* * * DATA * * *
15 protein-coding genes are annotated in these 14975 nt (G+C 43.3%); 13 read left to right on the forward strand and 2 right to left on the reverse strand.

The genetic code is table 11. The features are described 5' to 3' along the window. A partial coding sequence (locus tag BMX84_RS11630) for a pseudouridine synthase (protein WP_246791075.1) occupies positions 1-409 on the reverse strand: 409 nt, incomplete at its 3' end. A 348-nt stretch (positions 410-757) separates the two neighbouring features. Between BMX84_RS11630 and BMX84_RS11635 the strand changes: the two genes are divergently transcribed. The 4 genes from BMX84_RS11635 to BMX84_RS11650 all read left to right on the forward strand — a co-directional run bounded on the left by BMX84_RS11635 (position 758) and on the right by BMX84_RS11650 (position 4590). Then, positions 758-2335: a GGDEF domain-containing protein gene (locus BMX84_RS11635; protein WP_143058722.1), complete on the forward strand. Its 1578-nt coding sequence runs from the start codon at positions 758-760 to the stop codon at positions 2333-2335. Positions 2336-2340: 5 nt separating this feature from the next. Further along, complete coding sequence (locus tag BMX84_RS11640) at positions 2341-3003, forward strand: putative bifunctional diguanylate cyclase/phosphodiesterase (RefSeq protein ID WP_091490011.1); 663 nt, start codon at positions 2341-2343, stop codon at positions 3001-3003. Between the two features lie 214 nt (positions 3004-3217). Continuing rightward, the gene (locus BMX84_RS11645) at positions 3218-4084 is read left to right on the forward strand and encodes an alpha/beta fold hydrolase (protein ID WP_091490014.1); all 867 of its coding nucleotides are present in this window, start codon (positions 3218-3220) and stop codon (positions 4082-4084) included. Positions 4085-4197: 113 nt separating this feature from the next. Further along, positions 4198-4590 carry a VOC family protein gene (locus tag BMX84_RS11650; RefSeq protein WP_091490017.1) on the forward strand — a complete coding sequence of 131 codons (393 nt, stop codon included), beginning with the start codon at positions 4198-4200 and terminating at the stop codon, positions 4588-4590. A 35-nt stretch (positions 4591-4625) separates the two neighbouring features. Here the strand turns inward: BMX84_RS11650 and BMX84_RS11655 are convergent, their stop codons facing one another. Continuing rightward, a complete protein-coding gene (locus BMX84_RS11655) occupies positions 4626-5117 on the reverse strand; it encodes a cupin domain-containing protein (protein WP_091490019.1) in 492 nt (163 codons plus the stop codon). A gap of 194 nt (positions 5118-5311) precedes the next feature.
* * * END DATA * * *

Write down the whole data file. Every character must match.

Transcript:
15 protein-coding genes are annotated in these 14975 nt (G+C 43.3%); 13 read left to right on the forward strand and 2 right to left on the reverse strand.

The genetic code is table 11. The features are described 5' to 3' along the window. A partial coding sequence (locus tag BMX84_RS11630) for a pseudouridine synthase (protein WP_246791075.1) occupies positions 1-409 on the reverse strand: 409 nt, incomplete at its 3' end. A 348-nt stretch (positions 410-757) separates the two neighbouring features. Between BMX84_RS11630 and BMX84_RS11635 the strand changes: the two genes are divergently transcribed. The 4 genes from BMX84_RS11635 to BMX84_RS11650 all read left to right on the forward strand — a co-directional run bounded on the left by BMX84_RS11635 (position 758) and on the right by BMX84_RS11650 (position 4590). Then, positions 758-2335: a GGDEF domain-containing protein gene (locus BMX84_RS11635; protein WP_143058722.1), complete on the forward strand. Its 1578-nt coding sequence runs from the start codon at positions 758-760 to the stop codon at positions 2333-2335. Positions 2336-2340: 5 nt separating this feature from the next. Further along, complete coding sequence (locus tag BMX84_RS11640) at positions 2341-3003, forward strand: putative bifunctional diguanylate cyclase/phosphodiesterase (RefSeq protein ID WP_091490011.1); 663 nt, start codon at positions 2341-2343, stop codon at positions 3001-3003. Between the two features lie 214 nt (positions 3004-3217). Continuing rightward, the gene (locus BMX84_RS11645) at positions 3218-4084 is read left to right on the forward strand and encodes an alpha/beta fold hydrolase (protein ID WP_091490014.1); all 867 of its coding nucleotides are present in this window, start codon (positions 3218-3220) and stop codon (positions 4082-4084) included. Positions 4085-4197: 113 nt separating this feature from the next. Further along, positions 4198-4590 carry a VOC family protein gene (locus tag BMX84_RS11650; RefSeq protein WP_091490017.1) on the forward strand — a complete coding sequence of 131 codons (393 nt, stop codon included), beginning with the start codon at positions 4198-4200 and terminating at the stop codon, positions 4588-4590. A 35-nt stretch (positions 4591-4625) separates the two neighbouring features. Here the strand turns inward: BMX84_RS11650 and BMX84_RS11655 are convergent, their stop codons facing one another. Continuing rightward, a complete protein-coding gene (locus BMX84_RS11655) occupies positions 4626-5117 on the reverse strand; it encodes a cupin domain-containing protein (protein WP_091490019.1) in 492 nt (163 codons plus the stop codon). A gap of 194 nt (positions 5118-5311) precedes the next feature.